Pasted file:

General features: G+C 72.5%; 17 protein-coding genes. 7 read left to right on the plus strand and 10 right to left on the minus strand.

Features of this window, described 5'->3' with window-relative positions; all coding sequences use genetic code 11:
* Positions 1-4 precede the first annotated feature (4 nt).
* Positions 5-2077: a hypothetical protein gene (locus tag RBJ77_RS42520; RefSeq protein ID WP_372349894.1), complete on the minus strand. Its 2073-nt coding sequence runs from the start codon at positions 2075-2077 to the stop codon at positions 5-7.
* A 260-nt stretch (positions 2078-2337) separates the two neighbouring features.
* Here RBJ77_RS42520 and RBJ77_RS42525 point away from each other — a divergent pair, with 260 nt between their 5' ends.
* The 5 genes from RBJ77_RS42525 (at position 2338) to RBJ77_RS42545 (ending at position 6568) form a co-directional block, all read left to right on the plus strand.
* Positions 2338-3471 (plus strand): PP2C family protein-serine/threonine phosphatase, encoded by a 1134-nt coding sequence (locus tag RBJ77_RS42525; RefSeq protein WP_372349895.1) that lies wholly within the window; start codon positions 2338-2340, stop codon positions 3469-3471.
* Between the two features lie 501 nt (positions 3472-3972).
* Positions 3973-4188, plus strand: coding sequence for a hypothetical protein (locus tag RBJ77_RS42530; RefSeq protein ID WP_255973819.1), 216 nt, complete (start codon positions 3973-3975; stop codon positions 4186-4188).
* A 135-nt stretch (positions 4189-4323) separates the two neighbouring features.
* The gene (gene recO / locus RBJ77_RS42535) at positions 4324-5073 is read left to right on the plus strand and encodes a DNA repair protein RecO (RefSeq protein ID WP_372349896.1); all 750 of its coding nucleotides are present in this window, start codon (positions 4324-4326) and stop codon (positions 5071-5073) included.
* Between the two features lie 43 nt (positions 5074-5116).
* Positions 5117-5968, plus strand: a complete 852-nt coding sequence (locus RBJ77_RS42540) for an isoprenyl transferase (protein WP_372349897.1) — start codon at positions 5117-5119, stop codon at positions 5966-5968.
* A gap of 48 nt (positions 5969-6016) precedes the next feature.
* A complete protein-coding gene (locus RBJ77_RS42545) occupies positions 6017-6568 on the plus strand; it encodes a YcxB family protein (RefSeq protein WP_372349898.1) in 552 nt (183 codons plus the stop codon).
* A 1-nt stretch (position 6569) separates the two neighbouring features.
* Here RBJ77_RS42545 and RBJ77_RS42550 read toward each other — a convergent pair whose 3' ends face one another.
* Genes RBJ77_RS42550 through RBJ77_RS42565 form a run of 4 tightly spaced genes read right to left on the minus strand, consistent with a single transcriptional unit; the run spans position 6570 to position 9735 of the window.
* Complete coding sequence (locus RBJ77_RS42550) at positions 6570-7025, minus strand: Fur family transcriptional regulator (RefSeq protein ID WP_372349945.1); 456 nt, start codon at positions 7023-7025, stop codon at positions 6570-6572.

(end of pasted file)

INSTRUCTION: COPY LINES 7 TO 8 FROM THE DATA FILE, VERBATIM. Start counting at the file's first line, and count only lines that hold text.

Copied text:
* The 5 genes from RBJ77_RS42525 (at position 2338) to RBJ77_RS42545 (ending at position 6568) form a co-directional block, all read left to right on the plus strand.
* Positions 2338-3471 (plus strand): PP2C family protein-serine/threonine phosphatase, encoded by a 1134-nt coding sequence (locus tag RBJ77_RS42525; RefSeq protein WP_372349895.1) that lies wholly within the window; start codon positions 2338-2340, stop codon positions 3469-3471.